I’ve been active in bodybuilding since my junior year in high school. To me, bodybuilding has always been more than how you look, how big your muscles are, or how small your waist is. To me, it’s about what can you do with those muscles? Can you run faster, can you lift heavier, are you a better athlete as a result of those muscles?
Chuck Sipes is a prime example of this. Chuck Harry Sipes was born on August 22, 1932 in Sterling, Illinois. He was the youngest of 2 sons and spent a lifetime following the bodybuilding lifestyle. Strength training transformed him from a skinny teenager to a world famous bodybuilder. In junior high school in Modesto, California, Sipes was just an average athlete. When he was 16, the coach told him that he was too small for football, so he did what any warrior would do. He started lifting weights to get bigger and stronger. Ironically, his neighbor was a man named Chuck Coker who helped 16 year old Chuck Sipes with his weight training. Chuck Coker went on to assist in establishing the Universal Gym Equipment Company.
In 1950, Chuck joined the United States Army as a paratrooper. While training at Fort Benning, Georgia, his parachute failed to open during a routine practice jump and Chuck luckily got tangled up with another trooper, before free-falling around 70 feet to the ground. He spent 4 months in Walter Reed Army Hospital, with severe head injuries. The accident apparently triggered recurring epileptic seizures and may have contributed to the fits of depression Sipes experienced later in life.
Discharged in 1952, Chuck enrolled at Modesto Junior College and was back playing football under his former high school coach, Chuck Coker. His deepest ambition, however, was to gain top honors in bodybuilding, although he preferred to handle heavy weights rather than practice posing. Chuck went on to win the 1959 IFBB “Mr. America”, the 1960 IFBB “Mr. Universe”, the 1967 NABBA “Mr. World” and the 1968 IFBB “Mr. World” titles. He reached his goal of winning a “past 40” contest by capturing the “Mr. Pacific Coast” titled at age 41.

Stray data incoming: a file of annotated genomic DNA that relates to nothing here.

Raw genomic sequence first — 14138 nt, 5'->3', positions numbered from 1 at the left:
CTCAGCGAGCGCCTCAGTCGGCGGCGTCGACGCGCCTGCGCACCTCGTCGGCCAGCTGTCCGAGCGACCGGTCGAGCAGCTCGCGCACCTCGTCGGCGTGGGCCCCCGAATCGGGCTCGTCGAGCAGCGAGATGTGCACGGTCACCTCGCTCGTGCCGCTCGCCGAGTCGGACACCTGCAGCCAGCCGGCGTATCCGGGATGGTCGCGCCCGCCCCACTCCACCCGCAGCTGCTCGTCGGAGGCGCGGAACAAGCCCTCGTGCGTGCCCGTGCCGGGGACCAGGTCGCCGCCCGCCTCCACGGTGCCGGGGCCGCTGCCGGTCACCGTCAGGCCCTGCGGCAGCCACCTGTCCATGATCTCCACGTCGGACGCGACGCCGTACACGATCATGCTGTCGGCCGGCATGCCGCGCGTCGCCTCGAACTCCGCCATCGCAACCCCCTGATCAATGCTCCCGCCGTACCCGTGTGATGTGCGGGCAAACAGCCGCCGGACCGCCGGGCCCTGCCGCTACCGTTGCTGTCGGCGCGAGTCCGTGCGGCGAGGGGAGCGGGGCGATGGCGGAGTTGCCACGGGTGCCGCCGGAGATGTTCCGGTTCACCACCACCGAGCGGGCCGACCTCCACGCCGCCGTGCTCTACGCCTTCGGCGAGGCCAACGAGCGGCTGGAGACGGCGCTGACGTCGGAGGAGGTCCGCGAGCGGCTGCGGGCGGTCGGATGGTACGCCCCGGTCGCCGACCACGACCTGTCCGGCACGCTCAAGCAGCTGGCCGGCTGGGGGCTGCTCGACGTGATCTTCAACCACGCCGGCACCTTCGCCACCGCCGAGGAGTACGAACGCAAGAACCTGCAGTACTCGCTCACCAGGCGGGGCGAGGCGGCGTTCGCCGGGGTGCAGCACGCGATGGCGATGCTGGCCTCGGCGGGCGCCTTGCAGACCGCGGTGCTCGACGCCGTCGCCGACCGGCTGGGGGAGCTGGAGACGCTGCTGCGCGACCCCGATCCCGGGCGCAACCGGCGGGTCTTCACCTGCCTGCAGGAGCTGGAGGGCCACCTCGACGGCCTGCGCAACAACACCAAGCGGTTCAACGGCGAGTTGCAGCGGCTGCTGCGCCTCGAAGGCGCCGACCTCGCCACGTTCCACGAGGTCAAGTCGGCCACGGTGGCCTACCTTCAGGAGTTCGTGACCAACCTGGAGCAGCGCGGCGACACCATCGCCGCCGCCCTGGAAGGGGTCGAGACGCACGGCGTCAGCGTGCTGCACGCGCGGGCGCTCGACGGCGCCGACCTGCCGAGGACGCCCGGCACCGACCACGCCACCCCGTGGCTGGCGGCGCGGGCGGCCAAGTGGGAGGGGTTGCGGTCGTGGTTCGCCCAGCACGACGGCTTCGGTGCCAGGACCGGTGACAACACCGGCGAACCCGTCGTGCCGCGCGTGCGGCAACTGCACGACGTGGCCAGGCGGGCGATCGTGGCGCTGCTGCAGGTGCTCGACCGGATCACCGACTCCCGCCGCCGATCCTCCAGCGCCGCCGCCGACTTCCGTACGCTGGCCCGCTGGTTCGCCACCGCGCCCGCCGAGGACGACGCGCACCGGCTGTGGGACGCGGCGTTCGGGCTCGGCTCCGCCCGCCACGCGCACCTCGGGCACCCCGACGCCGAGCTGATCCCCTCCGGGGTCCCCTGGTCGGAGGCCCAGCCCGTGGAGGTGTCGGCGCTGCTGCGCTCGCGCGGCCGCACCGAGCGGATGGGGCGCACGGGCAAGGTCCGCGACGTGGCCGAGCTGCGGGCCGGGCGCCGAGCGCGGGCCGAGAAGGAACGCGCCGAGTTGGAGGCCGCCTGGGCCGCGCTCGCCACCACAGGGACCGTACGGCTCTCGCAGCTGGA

Chuck enjoyed preaching the merits of strength training and in the 1960’s, he organized the American Bodybuilding Club, which required a one dollar fee to join. He gave exhibitions and lectures promoting fitness and recreation at schools, churches, colleges and service academies. Following his competitive bodybuilding career, he began working with the physically and mentally handicapped. A man of many talents, he painted Western landscapes and scenes featuring 19th century mountain men.
Sipes spent over 20 years working for the California Youth Authority, and the California School System, where he took troubled teenagers on week-long trips to the mountains and taught them to rely on teamwork for survival. A large majority of teenagers who came under his supervision changed their lives for the better. Chuck said, “One of my objectives was to win the kids over to Christianity, and introduce them to a more positive way of life. It may not have been the answer for all, but it was a start in the right direction.”
Chuck Sipes took his own life on February 24, 1993, at the age of 61. In 2002, he was posthumously inducted into the Joe Weider Hall Of Fame. Chuck was married with kids.
Excerpt from “Legends Of The Iron Game”